Exciting times: first shoes

On Tuesday Andrew, my mum and I went shopping for a very special reason: Andrew needed his first pair of shoes.

He’d been cruising around any furniture or object that was stable enough (or not) for a few months, and we kept thinking that unaided walking must be just around the corner. The actual moment of what I would call proper walking (i.e. more than a few steps) came a couple of days before his first birthday. We’d just got home from the childminder’s. Andrew was standing by the washing machine, putting toys into it and closing the door, and I momentarily turned my head to open some post. A few seconds later I turned my head so he came back into view, and the next thing I knew he was walking towards me. I couldn’t quite believe it at first, but he carried on and I greeted him with a big hug when he reached me. His grin was as big as mine. After that, there was no stopping him. By his birthday he was toddling about everywhere, and handily Granny and Grandad’s present to him was just what he needed: a year’s worth of shoes! I was VERY grateful for this, having gulped after previously seeing the price tag on kids’ shoes. As Granny was coming over again in the week, we decided to make it a shoe-shopping date, and the three of us go into town to buy them together.

The day came and I was incredibly excited, much to Tom’s bemusement – ‘It’s only a pair of shoes, so why all the going on about it?’ he dared to utter after the umpteenth mention of the subject. ‘Ah but it’s his first pair of shoes, his FIRST pair of shoes, don’t you think that’s exciting?’ I replied. Granny arrived whilst I was at work in the morning, and she and Andrew came to meet me at lunchtime. After a yummy lunch of pasta at Carluccio’s, we headed to Clarks. On being lifted out of the buggy, Andrew was instantly showing off his walking to the sales assistant, and making a beeline for the snazzy electronic foot measuring machine. Ah that was a blast from the past; it reminded me of shoe shopping as a child. But for such little feet (and such a wriggly body) the manual foot measure was needed. The patient assistant had clearly measured little feet before, and knew that the reaction of scrunching his feet up rather than laying them flat on the measure was normal. After a little encouragement, we had the size sorted: 3 1/2 G.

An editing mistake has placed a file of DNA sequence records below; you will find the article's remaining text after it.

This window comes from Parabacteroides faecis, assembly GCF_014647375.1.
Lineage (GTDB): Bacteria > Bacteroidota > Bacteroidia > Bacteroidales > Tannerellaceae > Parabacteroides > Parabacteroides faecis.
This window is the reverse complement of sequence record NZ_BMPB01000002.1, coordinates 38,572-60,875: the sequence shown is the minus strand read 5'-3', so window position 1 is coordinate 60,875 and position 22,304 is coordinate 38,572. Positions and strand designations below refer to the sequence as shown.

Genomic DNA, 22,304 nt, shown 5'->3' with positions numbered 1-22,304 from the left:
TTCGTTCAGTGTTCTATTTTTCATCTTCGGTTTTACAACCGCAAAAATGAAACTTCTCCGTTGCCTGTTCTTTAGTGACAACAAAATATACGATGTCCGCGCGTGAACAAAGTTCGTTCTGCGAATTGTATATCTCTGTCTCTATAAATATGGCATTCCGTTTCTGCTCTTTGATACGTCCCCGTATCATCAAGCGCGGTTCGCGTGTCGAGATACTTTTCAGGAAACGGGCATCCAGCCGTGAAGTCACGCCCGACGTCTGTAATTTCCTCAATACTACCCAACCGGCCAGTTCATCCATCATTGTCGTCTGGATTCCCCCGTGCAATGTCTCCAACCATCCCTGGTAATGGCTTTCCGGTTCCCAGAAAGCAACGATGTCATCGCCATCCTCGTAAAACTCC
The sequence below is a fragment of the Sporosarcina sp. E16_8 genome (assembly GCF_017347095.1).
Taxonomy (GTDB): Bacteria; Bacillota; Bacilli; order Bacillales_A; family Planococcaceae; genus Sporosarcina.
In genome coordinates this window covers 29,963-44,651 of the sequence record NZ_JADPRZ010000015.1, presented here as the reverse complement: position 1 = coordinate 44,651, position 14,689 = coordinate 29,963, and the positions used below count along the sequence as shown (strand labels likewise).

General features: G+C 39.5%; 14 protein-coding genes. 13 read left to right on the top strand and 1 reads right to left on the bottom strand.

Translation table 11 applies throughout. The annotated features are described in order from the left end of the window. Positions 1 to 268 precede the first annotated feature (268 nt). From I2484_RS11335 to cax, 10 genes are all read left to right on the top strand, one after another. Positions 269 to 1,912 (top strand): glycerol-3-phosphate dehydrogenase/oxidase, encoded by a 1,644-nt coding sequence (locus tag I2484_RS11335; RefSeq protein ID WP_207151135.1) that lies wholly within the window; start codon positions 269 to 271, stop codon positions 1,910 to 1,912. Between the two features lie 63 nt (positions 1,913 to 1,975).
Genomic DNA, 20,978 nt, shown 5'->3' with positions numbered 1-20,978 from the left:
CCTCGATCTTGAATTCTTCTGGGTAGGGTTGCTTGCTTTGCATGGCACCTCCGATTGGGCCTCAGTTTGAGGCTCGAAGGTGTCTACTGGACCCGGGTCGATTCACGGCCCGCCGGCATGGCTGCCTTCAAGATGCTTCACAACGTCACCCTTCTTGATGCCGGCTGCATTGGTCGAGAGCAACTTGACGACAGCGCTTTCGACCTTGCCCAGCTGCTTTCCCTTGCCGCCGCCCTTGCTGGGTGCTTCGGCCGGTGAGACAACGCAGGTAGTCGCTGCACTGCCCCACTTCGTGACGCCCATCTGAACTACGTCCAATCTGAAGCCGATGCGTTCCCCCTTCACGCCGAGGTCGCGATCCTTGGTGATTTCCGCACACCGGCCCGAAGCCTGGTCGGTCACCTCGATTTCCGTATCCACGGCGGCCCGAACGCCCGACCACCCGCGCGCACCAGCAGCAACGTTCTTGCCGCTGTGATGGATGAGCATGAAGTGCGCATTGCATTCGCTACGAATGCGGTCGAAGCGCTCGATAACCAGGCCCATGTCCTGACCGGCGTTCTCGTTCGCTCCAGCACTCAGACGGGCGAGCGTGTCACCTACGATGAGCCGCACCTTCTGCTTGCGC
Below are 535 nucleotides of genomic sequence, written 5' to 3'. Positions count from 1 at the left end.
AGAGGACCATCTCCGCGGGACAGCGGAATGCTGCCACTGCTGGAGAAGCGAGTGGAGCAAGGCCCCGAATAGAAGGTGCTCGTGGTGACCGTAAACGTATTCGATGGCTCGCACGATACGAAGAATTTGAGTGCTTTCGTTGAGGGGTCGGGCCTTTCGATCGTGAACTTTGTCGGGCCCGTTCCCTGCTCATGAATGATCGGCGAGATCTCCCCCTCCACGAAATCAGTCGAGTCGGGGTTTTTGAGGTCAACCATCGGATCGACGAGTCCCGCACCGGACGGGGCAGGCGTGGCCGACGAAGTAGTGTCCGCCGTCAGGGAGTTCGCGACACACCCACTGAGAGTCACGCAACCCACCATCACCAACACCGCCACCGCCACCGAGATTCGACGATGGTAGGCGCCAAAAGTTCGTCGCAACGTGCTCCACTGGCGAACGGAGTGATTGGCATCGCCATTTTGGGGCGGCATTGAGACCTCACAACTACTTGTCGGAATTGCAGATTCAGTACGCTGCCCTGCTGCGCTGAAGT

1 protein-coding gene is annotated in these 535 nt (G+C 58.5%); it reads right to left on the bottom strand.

Then came the choice of shoe. Clarks do a Cruiser range, designed as first shoes when babies are doing some crawling and some walking – supportive but still softer soles than older kids’ shoes. For our little messy pup I wanted to get a dark colour, otherwise they would just show the dirt that he’s bound to get on them. That narrowed the choice down somewhat, ruling out the funky but not very practical pastel blue and checked yellow models. I realised that here I was doing exactly what I used to wish my mum wouldn’t do – only allow practical shoes; it’s the kind of thing you only understand when you’re now the mum. I went for a brown leather shoe with a velcro strap and a dinosaur on the side and the strap. Andrew didn’t seem too fussed whichever he got, and was more interested in trying to defy Granny’s attempts to stop him climbing on the foot measuring machine (complete with a ‘Please do not let your child climb on this’ notice).